plausible

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 /ˈplɔːzəbəl/

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WordReference Random House Learner's Dictionary of American English © 2016
plau•si•ble /ˈplɔzəbəl/USA pronunciation   adj. 
  1. having an appearance of truth or reason; credible;
    believable:a plausible excuse.
plau•si•bil•i•ty /ˌplɔzəˈbɪlɪti/USA pronunciation  n. [uncountable]The story lacks plausibility.
plau•si•bly, adv.: argued plausibly that he couldn't have gotten there any earlier.See -plaud-.

WordReference Random House Unabridged Dictionary of American English © 2016
plau•si•ble  (plôzə bəl),USA pronunciation adj. 
  1. having an appearance of truth or reason;
    seemingly worthy of approval or acceptance;
    credible;
    believable:a plausible excuse; a plausible plot.
  2. well-spoken and apparently, but often deceptively, worthy of confidence or trust:a plausible commentator.
plau′si•bili•ty, plausi•ble•ness, n. 
plausi•bly, adv. 
  • Latin plausibilis deserving applause, equivalent. to plaus(us) (past participle of plaudere to applaud) + -ibilis -ible
  • 1535–45
    • 1.See corresponding entry in Unabridged Plausible, specious describe that which has the appearance of truth but might be deceptive. The person or thing that is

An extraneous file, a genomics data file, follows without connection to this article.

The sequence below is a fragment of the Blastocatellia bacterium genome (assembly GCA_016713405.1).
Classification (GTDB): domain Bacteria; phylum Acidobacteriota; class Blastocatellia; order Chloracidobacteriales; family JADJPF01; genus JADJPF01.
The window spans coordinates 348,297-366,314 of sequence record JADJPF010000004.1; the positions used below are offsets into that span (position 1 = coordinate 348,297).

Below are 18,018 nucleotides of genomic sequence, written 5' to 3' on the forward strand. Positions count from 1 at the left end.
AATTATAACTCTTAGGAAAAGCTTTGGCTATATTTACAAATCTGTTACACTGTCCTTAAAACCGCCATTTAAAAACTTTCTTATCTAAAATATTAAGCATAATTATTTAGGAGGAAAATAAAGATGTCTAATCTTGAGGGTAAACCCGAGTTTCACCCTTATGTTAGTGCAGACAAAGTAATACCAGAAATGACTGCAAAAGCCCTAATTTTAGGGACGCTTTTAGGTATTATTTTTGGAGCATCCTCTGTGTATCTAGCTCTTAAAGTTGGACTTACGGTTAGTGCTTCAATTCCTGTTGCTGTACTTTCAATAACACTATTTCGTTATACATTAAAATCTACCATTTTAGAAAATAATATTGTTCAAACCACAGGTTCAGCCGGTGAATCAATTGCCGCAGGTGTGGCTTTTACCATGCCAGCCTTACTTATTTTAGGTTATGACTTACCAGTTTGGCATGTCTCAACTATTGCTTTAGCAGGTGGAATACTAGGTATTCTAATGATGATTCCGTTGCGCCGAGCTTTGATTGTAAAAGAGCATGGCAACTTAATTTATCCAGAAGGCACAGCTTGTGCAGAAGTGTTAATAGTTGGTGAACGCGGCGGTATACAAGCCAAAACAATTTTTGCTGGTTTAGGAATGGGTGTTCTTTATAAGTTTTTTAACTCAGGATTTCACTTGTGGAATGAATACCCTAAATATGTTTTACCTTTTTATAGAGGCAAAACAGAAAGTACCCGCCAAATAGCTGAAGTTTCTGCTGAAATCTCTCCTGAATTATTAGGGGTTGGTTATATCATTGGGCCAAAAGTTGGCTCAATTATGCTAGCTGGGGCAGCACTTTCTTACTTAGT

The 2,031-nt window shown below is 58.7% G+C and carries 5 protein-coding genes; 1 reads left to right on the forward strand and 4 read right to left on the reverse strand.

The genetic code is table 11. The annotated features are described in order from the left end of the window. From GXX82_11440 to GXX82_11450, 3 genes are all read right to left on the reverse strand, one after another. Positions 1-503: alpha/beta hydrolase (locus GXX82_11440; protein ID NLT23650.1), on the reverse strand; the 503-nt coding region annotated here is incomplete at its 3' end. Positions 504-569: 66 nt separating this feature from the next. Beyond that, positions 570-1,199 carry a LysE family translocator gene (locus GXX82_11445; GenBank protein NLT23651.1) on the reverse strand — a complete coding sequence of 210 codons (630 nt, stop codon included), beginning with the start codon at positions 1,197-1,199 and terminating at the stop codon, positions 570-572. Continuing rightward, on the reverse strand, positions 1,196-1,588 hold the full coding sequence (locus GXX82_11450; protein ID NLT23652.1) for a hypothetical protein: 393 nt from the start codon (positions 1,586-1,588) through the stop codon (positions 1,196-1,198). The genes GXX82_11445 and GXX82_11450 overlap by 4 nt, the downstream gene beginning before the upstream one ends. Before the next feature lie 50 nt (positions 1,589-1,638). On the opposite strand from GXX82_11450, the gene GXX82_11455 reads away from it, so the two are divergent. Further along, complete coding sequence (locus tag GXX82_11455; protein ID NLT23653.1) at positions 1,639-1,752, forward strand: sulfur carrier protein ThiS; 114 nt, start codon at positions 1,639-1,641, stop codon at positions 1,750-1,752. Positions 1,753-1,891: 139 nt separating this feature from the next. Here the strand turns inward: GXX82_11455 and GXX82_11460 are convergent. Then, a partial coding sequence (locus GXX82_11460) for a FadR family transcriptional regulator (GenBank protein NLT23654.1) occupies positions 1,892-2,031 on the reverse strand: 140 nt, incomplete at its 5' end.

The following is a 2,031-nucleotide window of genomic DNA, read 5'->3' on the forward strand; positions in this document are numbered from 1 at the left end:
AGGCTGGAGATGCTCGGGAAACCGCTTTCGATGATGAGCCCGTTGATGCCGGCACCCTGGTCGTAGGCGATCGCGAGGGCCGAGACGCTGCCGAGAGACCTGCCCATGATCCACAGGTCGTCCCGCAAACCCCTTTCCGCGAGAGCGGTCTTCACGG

plausible strikes the superficial judgment favorably;
      it may or may not be true:a plausible argument(one that cannot be verified or believed in entirely).
      Specious definitely implies deceit or falsehood;
      the surface appearances are quite different from what is beneath:a specious pretense of honesty; a specious argument(one deliberately deceptive, probably for selfish or evil purposes).
    • 1.See corresponding entry in Unabridged honest, sincere.


Collins Concise English Dictionary © HarperCollins Publishers::

plausible /ˈplɔːzəbəl/ adj
  1. apparently reasonable, valid, truthful, etc: a plausible excuse
  2. apparently trustworthy or believable: a plausible speaker
Etymology: 16th Century: from Latin plausibilis worthy of applause, from plaudere to applaud

ˌplausiˈbility, ˈplausibleness n ˈplausibly adv



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